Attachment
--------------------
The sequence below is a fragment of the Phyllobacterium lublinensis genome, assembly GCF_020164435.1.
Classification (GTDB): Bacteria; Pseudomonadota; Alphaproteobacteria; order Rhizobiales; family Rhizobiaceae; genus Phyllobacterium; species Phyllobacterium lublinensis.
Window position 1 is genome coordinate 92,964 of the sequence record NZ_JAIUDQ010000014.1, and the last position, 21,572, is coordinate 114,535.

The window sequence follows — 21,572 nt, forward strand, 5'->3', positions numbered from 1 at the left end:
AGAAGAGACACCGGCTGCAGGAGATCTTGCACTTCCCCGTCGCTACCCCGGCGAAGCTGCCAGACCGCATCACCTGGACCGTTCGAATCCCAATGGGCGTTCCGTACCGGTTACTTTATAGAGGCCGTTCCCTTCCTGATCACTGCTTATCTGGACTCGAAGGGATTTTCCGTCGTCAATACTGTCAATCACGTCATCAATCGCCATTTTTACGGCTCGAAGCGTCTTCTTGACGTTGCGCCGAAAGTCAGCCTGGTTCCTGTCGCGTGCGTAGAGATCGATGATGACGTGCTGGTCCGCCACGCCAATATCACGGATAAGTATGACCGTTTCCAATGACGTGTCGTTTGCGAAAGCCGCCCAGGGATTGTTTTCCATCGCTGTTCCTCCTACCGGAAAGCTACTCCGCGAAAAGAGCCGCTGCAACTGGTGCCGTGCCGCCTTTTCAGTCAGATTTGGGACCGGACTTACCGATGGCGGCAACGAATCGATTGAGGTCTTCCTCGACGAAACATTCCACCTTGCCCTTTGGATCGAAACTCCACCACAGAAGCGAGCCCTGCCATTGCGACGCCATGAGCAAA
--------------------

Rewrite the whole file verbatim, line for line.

The sequence below is a fragment of the Phyllobacterium lublinensis genome, assembly GCF_020164435.1.
Classification (GTDB): Bacteria; Pseudomonadota; Alphaproteobacteria; order Rhizobiales; family Rhizobiaceae; genus Phyllobacterium; species Phyllobacterium lublinensis.
Window position 1 is genome coordinate 92,964 of the sequence record NZ_JAIUDQ010000014.1, and the last position, 21,572, is coordinate 114,535.

The window sequence follows — 21,572 nt, forward strand, 5'->3', positions numbered from 1 at the left end:
AGAAGAGACACCGGCTGCAGGAGATCTTGCACTTCCCCGTCGCTACCCCGGCGAAGCTGCCAGACCGCATCACCTGGACCGTTCGAATCCCAATGGGCGTTCCGTACCGGTTACTTTATAGAGGCCGTTCCCTTCCTGATCACTGCTTATCTGGACTCGAAGGGATTTTCCGTCGTCAATACTGTCAATCACGTCATCAATCGCCATTTTTACGGCTCGAAGCGTCTTCTTGACGTTGCGCCGAAAGTCAGCCTGGTTCCTGTCGCGTGCGTAGAGATCGATGATGACGTGCTGGTCCGCCACGCCAATATCACGGATAAGTATGACCGTTTCCAATGACGTGTCGTTTGCGAAAGCCGCCCAGGGATTGTTTTCCATCGCTGTTCCTCCTACCGGAAAGCTACTCCGCGAAAAGAGCCGCTGCAACTGGTGCCGTGCCGCCTTTTCAGTCAGATTTGGGACCGGACTTACCGATGGCGGCAACGAATCGATTGAGGTCTTCCTCGACGAAACATTCCACCTTGCCCTTTGGATCGAAACTCCACCACAGAAGCGAGCCCTGCCATTGCGACGCCATGAGCAAA